Touch-Up Paint

Touch-Up Paint

>I was just informed that
>the touch-up paint for my '87 has been discontinued! I know this
>road has been travel before, just not by me. I know I could have
>someone here locally mix something close, but wondering if anyone
>has come across a better solution. The color is light silver metallic.
>Adam S.
>'89 Black 5sp.
>'87 Silver Auto

This I my opinion only but, it's been my experience that having it "mixed locally" is a much better option for the following reasons:

You'll probably end up with a closer match.

You'll have more control over viscosity. Thus, touch-ups will turn out better.

If you can, use the same basecoat/clearcoat approach to touch-ups as would a "regular paint job. It's a little more work but, the results are worth it.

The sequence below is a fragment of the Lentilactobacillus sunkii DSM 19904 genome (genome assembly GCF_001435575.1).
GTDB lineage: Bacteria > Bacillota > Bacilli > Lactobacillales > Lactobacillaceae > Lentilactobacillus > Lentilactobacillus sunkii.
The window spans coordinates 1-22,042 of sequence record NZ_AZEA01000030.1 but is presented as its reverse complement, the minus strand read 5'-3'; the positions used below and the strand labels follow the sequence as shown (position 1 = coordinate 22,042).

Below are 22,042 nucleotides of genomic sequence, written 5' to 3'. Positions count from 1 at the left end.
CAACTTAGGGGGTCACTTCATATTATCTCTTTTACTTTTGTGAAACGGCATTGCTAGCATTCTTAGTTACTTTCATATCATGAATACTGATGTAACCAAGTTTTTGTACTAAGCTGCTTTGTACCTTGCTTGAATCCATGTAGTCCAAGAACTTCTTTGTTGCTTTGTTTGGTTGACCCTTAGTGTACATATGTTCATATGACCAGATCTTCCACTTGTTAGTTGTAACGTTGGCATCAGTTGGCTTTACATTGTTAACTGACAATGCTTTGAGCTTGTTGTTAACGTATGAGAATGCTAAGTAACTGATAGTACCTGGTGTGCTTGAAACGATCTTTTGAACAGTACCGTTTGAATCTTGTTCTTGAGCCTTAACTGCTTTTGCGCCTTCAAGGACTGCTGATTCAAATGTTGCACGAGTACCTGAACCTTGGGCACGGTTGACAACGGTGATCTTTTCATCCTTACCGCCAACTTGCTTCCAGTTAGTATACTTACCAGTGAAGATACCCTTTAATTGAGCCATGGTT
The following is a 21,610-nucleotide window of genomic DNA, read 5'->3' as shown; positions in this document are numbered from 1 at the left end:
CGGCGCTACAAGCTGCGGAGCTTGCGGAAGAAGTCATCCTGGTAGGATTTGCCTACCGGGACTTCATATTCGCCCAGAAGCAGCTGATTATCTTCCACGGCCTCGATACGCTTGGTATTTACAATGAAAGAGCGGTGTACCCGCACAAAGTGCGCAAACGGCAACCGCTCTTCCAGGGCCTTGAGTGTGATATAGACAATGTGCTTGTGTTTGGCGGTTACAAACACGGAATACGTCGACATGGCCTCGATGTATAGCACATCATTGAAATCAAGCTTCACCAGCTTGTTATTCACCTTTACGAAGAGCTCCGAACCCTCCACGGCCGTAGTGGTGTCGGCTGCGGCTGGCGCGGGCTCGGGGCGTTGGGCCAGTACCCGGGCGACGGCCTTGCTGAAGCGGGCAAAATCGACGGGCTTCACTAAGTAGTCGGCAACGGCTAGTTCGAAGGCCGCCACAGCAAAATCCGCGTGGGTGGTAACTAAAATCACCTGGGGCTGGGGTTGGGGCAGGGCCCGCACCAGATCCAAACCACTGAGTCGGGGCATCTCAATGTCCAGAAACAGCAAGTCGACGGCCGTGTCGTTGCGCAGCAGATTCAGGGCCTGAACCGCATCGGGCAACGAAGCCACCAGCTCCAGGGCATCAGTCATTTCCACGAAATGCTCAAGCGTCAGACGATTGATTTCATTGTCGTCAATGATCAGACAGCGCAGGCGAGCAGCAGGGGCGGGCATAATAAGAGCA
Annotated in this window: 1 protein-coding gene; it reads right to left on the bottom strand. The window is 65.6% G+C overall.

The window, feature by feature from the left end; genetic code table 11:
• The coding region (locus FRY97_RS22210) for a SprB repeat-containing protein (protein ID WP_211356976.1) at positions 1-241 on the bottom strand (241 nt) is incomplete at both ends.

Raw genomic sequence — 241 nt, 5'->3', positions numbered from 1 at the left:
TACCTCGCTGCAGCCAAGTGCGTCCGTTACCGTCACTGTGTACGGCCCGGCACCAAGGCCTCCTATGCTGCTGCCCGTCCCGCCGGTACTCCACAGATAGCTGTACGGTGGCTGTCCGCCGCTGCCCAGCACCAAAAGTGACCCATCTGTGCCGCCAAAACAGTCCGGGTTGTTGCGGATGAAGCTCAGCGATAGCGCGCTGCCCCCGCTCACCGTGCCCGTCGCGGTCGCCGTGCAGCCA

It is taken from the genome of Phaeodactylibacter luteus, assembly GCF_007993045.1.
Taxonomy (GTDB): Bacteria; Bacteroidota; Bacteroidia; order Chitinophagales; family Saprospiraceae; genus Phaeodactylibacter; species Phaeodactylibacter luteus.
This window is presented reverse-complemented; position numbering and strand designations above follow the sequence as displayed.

You might consider investing a little extra in putting together a touch-up "kit" (fiberglass rust brush, and a couple of high quality stripe or script brushes) try Eastwood www.eastwoodco.com

Finally, All automotive paint suppliy stores are NOT created equal. Everyone (interested in doing this or any kind of painting) should find the shop nearest them that has a quaified, EXPERIENCED staff. a lot of the guys that work in these shops REALLY know how to shoot and mix paint. They're not "just" clerks. And, while most have "computer" matching mix machines, it is still an ART that requires experience, and a certain "feel". Hope that helps you out. Take care and...

Happy Trails,
Dave Shaeffer
1985 S Auto Shieferblau ober Dunkelblau

Adam: With the paint code (off the driver's side door jamb sticker) your model number and year, an auto paint shop will mix you up a pint of one-stage acrylic for about $20. Which beats the hell out of touch-up paint prices from the dealer anyway

Tim Westby

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